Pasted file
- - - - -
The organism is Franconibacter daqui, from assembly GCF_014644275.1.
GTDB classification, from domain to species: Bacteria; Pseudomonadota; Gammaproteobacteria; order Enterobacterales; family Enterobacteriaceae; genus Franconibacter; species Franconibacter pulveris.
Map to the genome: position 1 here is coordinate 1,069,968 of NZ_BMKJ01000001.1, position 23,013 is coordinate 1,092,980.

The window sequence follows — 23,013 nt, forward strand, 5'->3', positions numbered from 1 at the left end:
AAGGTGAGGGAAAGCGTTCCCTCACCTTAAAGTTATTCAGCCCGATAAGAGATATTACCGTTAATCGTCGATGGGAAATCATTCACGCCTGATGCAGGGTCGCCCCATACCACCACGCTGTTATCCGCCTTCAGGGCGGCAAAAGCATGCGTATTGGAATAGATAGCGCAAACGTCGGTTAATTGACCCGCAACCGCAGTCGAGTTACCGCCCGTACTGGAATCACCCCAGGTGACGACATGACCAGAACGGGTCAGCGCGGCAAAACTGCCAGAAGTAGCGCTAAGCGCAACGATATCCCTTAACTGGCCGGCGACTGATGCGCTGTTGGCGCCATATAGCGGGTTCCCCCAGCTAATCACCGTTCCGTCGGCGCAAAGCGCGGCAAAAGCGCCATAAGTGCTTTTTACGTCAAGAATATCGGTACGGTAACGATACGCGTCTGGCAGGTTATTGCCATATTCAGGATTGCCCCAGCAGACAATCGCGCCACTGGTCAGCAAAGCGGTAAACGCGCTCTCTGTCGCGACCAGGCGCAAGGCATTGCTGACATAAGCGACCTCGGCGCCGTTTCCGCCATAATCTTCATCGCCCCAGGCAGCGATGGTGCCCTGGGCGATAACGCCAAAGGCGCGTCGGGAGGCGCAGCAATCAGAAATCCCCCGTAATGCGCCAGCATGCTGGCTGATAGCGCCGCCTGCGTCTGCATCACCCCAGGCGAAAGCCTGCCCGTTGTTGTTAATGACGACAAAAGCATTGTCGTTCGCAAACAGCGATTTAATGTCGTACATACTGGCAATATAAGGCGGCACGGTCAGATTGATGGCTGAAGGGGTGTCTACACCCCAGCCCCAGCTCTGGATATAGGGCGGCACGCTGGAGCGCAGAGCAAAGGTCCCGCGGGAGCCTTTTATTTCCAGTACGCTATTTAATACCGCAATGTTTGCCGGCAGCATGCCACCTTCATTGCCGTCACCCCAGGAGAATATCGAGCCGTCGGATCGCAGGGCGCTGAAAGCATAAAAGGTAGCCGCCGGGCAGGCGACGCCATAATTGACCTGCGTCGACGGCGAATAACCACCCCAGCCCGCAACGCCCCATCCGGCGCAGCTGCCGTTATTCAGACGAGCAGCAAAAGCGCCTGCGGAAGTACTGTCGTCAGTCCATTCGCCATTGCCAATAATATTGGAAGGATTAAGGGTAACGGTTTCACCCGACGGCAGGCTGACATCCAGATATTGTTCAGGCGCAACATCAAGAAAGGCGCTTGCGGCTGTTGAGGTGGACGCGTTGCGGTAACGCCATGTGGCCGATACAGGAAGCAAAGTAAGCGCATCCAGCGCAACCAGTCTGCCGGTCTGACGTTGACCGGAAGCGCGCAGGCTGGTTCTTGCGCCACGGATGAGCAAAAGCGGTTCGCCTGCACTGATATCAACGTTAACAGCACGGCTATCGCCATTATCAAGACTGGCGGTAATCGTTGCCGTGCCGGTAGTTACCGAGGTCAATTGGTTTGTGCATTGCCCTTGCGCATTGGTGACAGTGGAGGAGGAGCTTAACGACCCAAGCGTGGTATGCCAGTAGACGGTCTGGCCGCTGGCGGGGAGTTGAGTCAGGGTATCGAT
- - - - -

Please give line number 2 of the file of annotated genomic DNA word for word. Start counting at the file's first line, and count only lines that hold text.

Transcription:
GTDB classification, from domain to species: Bacteria; Pseudomonadota; Gammaproteobacteria; order Enterobacterales; family Enterobacteriaceae; genus Franconibacter; species Franconibacter pulveris.